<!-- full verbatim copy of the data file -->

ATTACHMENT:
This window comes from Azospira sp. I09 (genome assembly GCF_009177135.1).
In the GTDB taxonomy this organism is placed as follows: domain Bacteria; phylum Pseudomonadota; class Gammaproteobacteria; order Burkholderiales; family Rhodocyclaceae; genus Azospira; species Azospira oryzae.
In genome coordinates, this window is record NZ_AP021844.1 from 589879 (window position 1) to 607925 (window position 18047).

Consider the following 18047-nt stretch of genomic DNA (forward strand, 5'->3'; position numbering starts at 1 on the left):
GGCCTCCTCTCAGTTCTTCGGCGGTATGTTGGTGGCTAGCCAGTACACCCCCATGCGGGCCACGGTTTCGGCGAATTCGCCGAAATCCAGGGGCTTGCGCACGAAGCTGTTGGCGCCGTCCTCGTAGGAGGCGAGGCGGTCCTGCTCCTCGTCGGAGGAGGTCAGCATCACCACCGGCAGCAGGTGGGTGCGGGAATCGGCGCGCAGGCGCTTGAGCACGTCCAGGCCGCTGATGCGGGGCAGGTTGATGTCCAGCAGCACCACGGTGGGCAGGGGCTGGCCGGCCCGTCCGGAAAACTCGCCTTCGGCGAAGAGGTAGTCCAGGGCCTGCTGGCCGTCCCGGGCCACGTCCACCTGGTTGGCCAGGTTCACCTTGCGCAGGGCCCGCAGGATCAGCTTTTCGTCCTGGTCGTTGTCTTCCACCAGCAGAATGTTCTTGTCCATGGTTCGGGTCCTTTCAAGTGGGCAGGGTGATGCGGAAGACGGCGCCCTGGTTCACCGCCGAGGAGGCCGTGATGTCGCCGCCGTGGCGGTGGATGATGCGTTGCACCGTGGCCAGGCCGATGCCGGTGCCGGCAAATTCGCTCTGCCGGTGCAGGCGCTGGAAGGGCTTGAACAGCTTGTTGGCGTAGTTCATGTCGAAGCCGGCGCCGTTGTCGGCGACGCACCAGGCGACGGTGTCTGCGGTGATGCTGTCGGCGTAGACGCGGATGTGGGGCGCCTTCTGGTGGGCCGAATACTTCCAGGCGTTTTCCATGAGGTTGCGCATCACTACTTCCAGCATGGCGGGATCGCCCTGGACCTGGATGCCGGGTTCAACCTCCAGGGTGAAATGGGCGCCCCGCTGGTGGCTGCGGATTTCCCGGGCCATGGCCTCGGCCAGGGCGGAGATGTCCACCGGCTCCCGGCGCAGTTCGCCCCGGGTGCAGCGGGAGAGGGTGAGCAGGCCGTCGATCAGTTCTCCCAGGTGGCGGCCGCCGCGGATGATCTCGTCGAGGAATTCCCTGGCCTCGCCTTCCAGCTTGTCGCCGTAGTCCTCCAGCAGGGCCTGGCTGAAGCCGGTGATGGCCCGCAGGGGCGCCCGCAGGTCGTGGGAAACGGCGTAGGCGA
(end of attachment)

This window comes from Azospira sp. I09 (genome assembly GCF_009177135.1).
In the GTDB taxonomy this organism is placed as follows: domain Bacteria; phylum Pseudomonadota; class Gammaproteobacteria; order Burkholderiales; family Rhodocyclaceae; genus Azospira; species Azospira oryzae.
In genome coordinates, this window is record NZ_AP021844.1 from 589879 (window position 1) to 607925 (window position 18047).

Consider the following 18047-nt stretch of genomic DNA (forward strand, 5'->3'; position numbering starts at 1 on the left):
GGCCTCCTCTCAGTTCTTCGGCGGTATGTTGGTGGCTAGCCAGTACACCCCCATGCGGGCCACGGTTTCGGCGAATTCGCCGAAATCCAGGGGCTTGCGCACGAAGCTGTTGGCGCCGTCCTCGTAGGAGGCGAGGCGGTCCTGCTCCTCGTCGGAGGAGGTCAGCATCACCACCGGCAGCAGGTGGGTGCGGGAATCGGCGCGCAGGCGCTTGAGCACGTCCAGGCCGCTGATGCGGGGCAGGTTGATGTCCAGCAGCACCACGGTGGGCAGGGGCTGGCCGGCCCGTCCGGAAAACTCGCCTTCGGCGAAGAGGTAGTCCAGGGCCTGCTGGCCGTCCCGGGCCACGTCCACCTGGTTGGCCAGGTTCACCTTGCGCAGGGCCCGCAGGATCAGCTTTTCGTCCTGGTCGTTGTCTTCCACCAGCAGAATGTTCTTGTCCATGGTTCGGGTCCTTTCAAGTGGGCAGGGTGATGCGGAAGACGGCGCCCTGGTTCACCGCCGAGGAGGCCGTGATGTCGCCGCCGTGGCGGTGGATGATGCGTTGCACCGTGGCCAGGCCGATGCCGGTGCCGGCAAATTCGCTCTGCCGGTGCAGGCGCTGGAAGGGCTTGAACAGCTTGTTGGCGTAGTTCATGTCGAAGCCGGCGCCGTTGTCGGCGACGCACCAGGCGACGGTGTCTGCGGTGATGCTGTCGGCGTAGACGCGGATGTGGGGCGCCTTCTGGTGGGCCGAATACTTCCAGGCGTTTTCCATGAGGTTGCGCATCACTACTTCCAGCATGGCGGGATCGCCCTGGACCTGGATGCCGGGTTCAACCTCCAGGGTGAAATGGGCGCCCCGCTGGTGGCTGCGGATTTCCCGGGCCATGGCCTCGGCCAGGGCGGAGATGTCCACCGGCTCCCGGCGCAGTTCGCCCCGGGTGCAGCGGGAGAGGGTGAGCAGGCCGTCGATCAGTTCTCCCAGGTGGCGGCCGCCGCGGATGATCTCGTCGAGGAATTCCCTGGCCTCGCCTTCCAGCTTGTCGCCGTAGTCCTCCAGCAGGGCCTGGCTGAAGCCGGTGATGGCCCGCAGGGGCGCCCGCAGGTCGTGGGAAACGGCGTAGGCGA